Soon, you’re likely to notice some benefits yourself. Said Dr. Osterhout of his own efforts to guide his patients to eat healthfully, “Implementing nutrition into your practice is a great way to help patients achieve their wellness goals as well as create long-standing patient relationships.”

A taste of the latest nutrition research from Palmer faculty
Nutrition and muscle protein synthesis: a descriptive review
Davenport Campus Dean of Academic Programs
Dan J. Weinert, D.C., Davenport ’96
J Can Chiropr Assoc 2009 August; 53(3): 186-193.

strawberry on fork

Since exercise causes muscle to break down and rebuilds protein in response to the stimulus, Dr. Weinert finds promise in new scientific evidence that can optimize the relationship between stimulus and response. It is his belief that the combined effect of protein consumption and exercise “promotes protein synthesis and may impact patient outcomes.”

Dr. Weinert stresses those individuals who participate in intensive exercise but avoid eating soon afterward, or consume less than 25 grams of good quality protein shortly after a workout in an attempt to be healthy, are actually doing the opposite.

He demonstrates this point by referring to a study where those people who received no nutrition for two hours after exercising experienced decreased lean body mass, while the group that consumed 10 grams of protein immediately after exercising increased their lean body mass.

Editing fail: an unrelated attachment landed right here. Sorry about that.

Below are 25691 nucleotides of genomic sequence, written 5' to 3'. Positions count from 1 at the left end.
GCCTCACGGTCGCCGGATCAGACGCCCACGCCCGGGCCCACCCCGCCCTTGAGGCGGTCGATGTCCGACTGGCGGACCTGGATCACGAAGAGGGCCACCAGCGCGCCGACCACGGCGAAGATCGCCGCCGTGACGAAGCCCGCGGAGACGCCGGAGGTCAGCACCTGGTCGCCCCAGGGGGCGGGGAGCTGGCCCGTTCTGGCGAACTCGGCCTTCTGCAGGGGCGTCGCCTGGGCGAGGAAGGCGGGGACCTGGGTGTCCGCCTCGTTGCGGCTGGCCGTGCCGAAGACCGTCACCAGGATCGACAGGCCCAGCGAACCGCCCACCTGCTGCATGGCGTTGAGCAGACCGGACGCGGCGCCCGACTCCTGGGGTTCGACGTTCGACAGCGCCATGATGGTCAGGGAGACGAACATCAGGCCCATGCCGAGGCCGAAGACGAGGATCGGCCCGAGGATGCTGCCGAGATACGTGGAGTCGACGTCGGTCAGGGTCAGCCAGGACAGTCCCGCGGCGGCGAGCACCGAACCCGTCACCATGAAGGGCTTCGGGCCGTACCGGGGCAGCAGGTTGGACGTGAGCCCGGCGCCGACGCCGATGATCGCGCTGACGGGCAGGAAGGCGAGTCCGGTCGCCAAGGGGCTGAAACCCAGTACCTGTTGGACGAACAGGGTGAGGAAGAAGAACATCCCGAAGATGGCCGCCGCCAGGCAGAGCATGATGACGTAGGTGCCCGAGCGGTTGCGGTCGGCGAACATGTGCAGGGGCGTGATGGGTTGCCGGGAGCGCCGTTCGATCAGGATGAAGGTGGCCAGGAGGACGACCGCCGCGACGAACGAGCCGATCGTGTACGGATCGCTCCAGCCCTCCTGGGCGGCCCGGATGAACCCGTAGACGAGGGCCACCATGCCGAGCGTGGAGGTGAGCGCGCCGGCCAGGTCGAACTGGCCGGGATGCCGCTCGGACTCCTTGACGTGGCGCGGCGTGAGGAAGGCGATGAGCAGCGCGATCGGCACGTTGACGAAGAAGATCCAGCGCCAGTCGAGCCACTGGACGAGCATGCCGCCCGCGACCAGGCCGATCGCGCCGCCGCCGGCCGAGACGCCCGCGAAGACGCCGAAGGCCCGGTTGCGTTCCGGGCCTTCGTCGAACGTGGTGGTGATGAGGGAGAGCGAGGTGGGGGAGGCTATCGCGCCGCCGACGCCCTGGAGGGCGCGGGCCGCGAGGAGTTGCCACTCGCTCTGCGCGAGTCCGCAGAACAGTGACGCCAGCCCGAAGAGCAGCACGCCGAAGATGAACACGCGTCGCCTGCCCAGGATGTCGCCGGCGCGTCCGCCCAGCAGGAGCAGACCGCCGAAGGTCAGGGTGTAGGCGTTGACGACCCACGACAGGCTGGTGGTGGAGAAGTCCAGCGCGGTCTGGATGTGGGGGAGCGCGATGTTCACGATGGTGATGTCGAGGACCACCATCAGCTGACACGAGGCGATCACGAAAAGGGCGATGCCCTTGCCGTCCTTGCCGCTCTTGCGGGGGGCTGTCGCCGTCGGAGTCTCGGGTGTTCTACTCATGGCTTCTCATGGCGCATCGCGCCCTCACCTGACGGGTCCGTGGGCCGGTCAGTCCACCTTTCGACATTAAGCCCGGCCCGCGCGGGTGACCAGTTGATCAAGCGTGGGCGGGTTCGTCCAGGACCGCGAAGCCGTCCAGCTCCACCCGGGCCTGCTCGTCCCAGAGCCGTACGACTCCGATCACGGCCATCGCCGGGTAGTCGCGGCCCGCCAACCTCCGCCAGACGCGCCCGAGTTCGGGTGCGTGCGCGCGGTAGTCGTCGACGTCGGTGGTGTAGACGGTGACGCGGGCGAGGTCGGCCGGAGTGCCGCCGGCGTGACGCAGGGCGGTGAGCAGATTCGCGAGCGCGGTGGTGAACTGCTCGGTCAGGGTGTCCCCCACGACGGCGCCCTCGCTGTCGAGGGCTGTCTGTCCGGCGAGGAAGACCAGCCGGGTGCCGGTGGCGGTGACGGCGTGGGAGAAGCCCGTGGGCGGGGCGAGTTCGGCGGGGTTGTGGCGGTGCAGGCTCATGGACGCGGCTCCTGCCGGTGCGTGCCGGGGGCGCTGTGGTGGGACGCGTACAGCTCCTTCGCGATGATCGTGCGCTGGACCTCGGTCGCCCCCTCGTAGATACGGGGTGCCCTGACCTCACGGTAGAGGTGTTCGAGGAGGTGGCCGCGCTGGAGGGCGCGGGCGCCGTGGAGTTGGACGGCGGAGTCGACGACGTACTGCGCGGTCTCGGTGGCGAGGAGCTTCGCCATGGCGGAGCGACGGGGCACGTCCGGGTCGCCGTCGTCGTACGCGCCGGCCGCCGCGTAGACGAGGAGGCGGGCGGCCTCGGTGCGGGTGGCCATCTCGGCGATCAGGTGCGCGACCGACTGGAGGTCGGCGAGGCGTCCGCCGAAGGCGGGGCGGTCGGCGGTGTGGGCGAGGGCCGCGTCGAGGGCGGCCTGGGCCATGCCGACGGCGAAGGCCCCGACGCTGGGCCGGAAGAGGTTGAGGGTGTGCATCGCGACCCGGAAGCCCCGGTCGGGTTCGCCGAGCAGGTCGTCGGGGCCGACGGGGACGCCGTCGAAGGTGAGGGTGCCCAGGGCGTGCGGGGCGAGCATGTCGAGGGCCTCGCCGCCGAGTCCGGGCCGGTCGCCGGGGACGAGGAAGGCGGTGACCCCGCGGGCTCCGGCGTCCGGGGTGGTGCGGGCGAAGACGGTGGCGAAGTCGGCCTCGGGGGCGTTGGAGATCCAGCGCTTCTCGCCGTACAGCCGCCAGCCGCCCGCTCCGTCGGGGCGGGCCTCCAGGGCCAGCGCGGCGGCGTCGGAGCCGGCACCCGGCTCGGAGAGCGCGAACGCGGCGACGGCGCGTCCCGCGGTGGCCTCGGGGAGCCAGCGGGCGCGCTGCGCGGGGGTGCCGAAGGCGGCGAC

Nutrition for Asthma – The Evidence
Florida Campus Part-time Instructor David Seaman, D.C.
Michigan Association of Chiropractors Journal, February 2007: 18-19.

A specialist on anti-inflammatory foods and supplements, and their positive effect on the musculoskeletal system, David Seaman, D.C., draws on decades of research that points to inflammation being the primary pathophysiology in asthma. To reduce inflammation and prevent asthma, he recommends eating a diet that consists primarily of vegetables, lean or omega-3 meats, chicken, fish, nuts and potatoes.

“The goal with this approach is to reduce the pro-inflammatory state, which then allows for normal tissue healing to occur,” he writes.

Vitamin D
Davenport Campus Biochemistry Instructor
Lia M. Nightingale, Ph.D.
Case Correlations I & II, Summer 2009 Course

In this presentation, Dr. Nightingale advocates adults eat foods that provide them with a total of 800 International Units of Vitamin D a day. She draws on recent studies that have found a correlation between Vitamin D deficiency and chronic low back pain, muscle pain and weakness, osteoporosis, depression, Alzheimer’s disease and several cancers.

To avoid Vitamin D deficiency, Dr. Nightingale recommends a diet containing salmon, milk fortified with Vitamin D, eggs and oatmeal. Because Vitamin D is fat-soluble, she recommends consuming 5 to 10 grams of fat, such as a glass of 2% milk, along with Vitamin D-containing foods or supplements for greater absorption.

Key ingredients for promoting healthy eating in your practice
  • Refer your patients to well-recognized nutrition resources on the Web, such as,, and
  • Incorporate proper nutrition into your health talks.
  • Photocopy the list of healthy eating tips on the right and hand them out to your patients during their visits. Copies of the page also are available online at
  • Set out brochures that demonstrate the importance of a healthy diet.
  • Consider pursuing a Diplomate in Nutrition. Information on this and other diplomates is available at